First Travel letter, the 25th of September 1994
San Francisco

The first 3 weeks was spend in Uxbridge, with Joe and Jane Proia, who among many other things has a Bed and Breakfast business. Joe Proia is also the contractor for MSF motorcycle courses in the Boston area, and since he has E-mail I already had established that contact before I left Denmark. I have been very pleased with my stay with Joe and Jane and can recommend it if you are looking for a friendly cheap place to stay in that area (tel (508) 278-0172).

I bought a red BMW R100GS 1991 with 25.000 miles on the odometer from Gary Wasserman, who I also met using E-mail before I left Denmark. Because the differences in taxes, I have registered the bike and taken my drivers license in New Hampshire. While I was waiting for all the paperwork to get done, I made a few trips in that area, and I recommend route 100 through Vermont and route 112 through New Hampshire. I was later told that I could have driven all the way up to the highest point in NH, Mt Washington, I have to try that some time later. In Maine I was very impressed with the way the island Acadia is prepared for the tourists. They have made a special sight-seeing road all around the island and up to the top of a mountain there, so you don't have to leave your car at all, I think we should take this a bit further, why not put it all on WWW, in that way we don't have to leave our office.

I finally started my journey west the first week-end in September, and I can very much recommend route 23 which starts west of Springfield and continues almost to the Finger lakes in New York state. I camped on the so far most expensive camping site (19 $) near Ithaca, in the morning I met a lot BMWs from a BMW rally just a few miles from there, so I followed them and joined the Finger Lake rally, which was a very nice experience. I really don't know why, but I ended up being a member of a very special group "BMW Party riders of Greater Toledo" who have 2 objectives here in live, the other is to place small stickers with the number 191 on everything which has that number, so now I have finally got a goal with my journey. It is really difficult to find such things, but on the other hand I am glad I didn't join a 55 club (the speed limit).

After the rally I went to see the Niagara falls and continued into Canada taking a ferry over Lake Huron, here I met Rob and Bree, and the three of us teamed up all the way to Bemidji, where Rob had to continue his studying.

The Mississippi starts in this area so I went out to see that. The river springs out of a lake through a kind of a swamp, but at the time when it was discovered it was decided to change that, because this was not the way to start a great river, so a barrier was build and a stream was created so now you can really see the start of this great river.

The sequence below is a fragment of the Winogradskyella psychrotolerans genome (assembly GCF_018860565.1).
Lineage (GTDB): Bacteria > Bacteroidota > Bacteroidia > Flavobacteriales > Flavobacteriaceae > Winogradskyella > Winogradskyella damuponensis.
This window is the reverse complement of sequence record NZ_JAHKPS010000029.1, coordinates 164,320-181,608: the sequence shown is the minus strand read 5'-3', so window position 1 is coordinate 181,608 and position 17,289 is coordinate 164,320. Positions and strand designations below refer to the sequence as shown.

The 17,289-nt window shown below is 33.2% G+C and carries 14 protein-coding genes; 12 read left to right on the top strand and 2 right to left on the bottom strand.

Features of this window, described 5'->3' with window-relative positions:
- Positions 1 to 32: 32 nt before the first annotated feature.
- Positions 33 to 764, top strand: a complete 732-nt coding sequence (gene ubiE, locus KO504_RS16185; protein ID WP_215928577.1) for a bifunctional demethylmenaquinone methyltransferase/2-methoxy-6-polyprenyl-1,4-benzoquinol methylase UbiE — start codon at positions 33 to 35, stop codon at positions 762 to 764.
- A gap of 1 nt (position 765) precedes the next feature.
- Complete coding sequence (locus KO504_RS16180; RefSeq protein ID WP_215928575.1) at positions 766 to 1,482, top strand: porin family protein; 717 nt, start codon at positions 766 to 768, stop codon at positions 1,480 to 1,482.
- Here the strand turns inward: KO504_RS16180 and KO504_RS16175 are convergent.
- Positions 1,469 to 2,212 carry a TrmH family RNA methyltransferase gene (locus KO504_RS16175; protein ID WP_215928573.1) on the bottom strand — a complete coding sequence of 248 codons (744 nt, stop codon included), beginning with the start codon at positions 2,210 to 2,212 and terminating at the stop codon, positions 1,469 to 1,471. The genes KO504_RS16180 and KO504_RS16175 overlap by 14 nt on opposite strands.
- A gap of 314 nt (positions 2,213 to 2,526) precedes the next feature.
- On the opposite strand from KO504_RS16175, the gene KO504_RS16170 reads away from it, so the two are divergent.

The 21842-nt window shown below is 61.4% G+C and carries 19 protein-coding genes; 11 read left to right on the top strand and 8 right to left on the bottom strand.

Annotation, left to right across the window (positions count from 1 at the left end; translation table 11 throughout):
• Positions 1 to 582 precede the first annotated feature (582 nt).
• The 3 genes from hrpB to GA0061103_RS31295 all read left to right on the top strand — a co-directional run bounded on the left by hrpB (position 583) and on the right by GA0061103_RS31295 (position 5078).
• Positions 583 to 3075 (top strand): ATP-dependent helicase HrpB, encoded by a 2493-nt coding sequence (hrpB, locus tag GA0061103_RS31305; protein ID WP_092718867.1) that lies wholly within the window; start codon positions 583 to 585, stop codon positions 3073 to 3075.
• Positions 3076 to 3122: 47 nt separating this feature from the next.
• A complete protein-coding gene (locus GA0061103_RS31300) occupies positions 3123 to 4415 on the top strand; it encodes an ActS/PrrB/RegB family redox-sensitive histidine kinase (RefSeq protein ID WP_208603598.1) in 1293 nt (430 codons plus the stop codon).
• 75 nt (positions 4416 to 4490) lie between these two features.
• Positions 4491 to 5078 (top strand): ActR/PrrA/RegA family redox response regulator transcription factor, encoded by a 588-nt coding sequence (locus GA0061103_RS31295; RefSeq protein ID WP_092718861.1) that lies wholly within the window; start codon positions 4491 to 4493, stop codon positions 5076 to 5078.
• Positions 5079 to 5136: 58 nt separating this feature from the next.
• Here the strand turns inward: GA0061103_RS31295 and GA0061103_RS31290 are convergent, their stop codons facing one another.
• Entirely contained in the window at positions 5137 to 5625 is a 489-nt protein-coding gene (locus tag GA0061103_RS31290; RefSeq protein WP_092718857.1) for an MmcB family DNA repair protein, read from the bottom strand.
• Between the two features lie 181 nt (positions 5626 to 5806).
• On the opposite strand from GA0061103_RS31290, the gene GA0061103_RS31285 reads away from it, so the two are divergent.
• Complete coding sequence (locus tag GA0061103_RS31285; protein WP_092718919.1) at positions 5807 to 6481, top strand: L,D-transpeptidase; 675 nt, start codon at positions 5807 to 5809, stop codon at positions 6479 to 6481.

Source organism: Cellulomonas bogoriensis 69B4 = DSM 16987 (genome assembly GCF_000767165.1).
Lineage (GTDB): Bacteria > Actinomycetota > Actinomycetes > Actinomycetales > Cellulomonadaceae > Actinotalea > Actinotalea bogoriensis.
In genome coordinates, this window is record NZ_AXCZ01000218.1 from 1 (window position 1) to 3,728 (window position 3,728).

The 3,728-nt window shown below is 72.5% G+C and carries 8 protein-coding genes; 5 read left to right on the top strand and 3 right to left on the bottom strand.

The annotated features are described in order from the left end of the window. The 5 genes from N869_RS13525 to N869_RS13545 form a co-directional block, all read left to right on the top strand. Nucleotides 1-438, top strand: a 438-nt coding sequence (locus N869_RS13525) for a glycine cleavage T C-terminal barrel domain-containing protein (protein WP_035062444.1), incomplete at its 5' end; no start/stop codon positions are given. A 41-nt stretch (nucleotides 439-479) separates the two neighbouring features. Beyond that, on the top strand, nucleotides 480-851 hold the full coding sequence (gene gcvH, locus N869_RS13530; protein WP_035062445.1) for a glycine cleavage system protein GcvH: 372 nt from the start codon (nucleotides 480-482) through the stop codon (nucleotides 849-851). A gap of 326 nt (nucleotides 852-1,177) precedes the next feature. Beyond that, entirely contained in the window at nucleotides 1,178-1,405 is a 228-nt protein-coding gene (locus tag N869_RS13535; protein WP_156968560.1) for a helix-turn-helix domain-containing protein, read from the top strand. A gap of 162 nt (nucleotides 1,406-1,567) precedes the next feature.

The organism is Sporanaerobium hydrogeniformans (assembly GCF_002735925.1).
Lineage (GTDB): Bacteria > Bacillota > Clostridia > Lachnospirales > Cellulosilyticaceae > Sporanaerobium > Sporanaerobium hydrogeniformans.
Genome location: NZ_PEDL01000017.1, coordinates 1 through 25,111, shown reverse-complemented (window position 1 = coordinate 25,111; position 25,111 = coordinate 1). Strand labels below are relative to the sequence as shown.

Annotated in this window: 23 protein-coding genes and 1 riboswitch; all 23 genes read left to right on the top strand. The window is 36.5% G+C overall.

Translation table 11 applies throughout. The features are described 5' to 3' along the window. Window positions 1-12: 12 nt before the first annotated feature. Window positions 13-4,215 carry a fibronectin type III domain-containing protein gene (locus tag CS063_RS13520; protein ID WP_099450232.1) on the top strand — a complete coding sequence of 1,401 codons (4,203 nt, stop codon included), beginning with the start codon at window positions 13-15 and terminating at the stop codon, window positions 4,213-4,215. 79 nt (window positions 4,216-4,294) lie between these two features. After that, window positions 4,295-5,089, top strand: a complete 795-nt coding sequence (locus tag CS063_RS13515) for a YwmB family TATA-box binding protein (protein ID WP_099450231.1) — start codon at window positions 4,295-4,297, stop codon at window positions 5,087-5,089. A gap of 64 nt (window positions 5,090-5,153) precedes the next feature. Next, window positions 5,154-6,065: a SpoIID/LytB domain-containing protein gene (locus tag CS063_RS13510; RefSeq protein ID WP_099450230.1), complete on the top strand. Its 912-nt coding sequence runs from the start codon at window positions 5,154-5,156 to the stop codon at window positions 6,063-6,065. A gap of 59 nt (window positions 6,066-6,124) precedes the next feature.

Bree had to go to Regina in Canada so I followed her there and continued further on to Calgary. The distances in the mid-west are really amazing but I managed to get through without getting any speed-tickets.

Picture Route 1 from Calgary and west is really amazing, probably the best I have tried so far, there was all ready snow on the mountains, and it was a bit cold but it is really a scenic drive. After The Banff national park, I followed route 97 down to the USA and took route 20 west right out to the west-coast.

Picture On the West-coast I followed route 101 south, a nice route although the fog coming in from the sea can be quite cold. The route follows the coast with a great view for a many miles. Part of the road goes through areas with redwood trees, The worlds biggest and oldest trees, 100 meter tall and up to 2000 year old - really impressive. When I entered California from Oregon I happened to end up on a small road which just got smaller and smaller and went up and up, in the end I was on the top of the highest mountain in that area, I am glad I got a GS, as this would have been impossible on a Gold-Wing. On the top there was a look-out post, where a woman was watching out for fire, imagine a little apartment with windows to all sides 10 miles to the nearest neighbor, the pacific ocean to the west, what a sunset she must have.

Further south I followed route 1 all the way down to San Francisco this road is really winding, I actually happened to scrape one the foot-pegs, which I though was impossible on a GS, but as I learned on the MSF course if you need to turn tighter you just press harder on the handlebar.

I had seen that there was a BMW-rally east of Sacramento, so I spend last week-end there. I won the price for the person who had traveled the longest distance to the rally. On Saturday afternoon there was a very nice trip on the west side of Sierra Nevada, some very small steep roads (15 %), I wonder what people do when they meet a car going in the other direction. Some of the towns looks just as you see them in Westerns and it didn't look as if they were build for the tourists. Although the trip was only 130 miles it took 5 hours to do the trip, quite a difference from North Dakota.

This week I have attended SUN's conference for Universities, A very nice conference, I am glad SUN finally does appreciate its roots, It was about time.

Right now I am staying in a very friendly "International Guest House" in the Mission district (Hispanic quarter), you have to have an international passport and stay for at least 5 nights. We are 28 from anywhere, with 4 in a room, the price is 13 $, so I think will stay for some time, the address is

2976 23rd street, near Harrison
San Francisco, CA 94110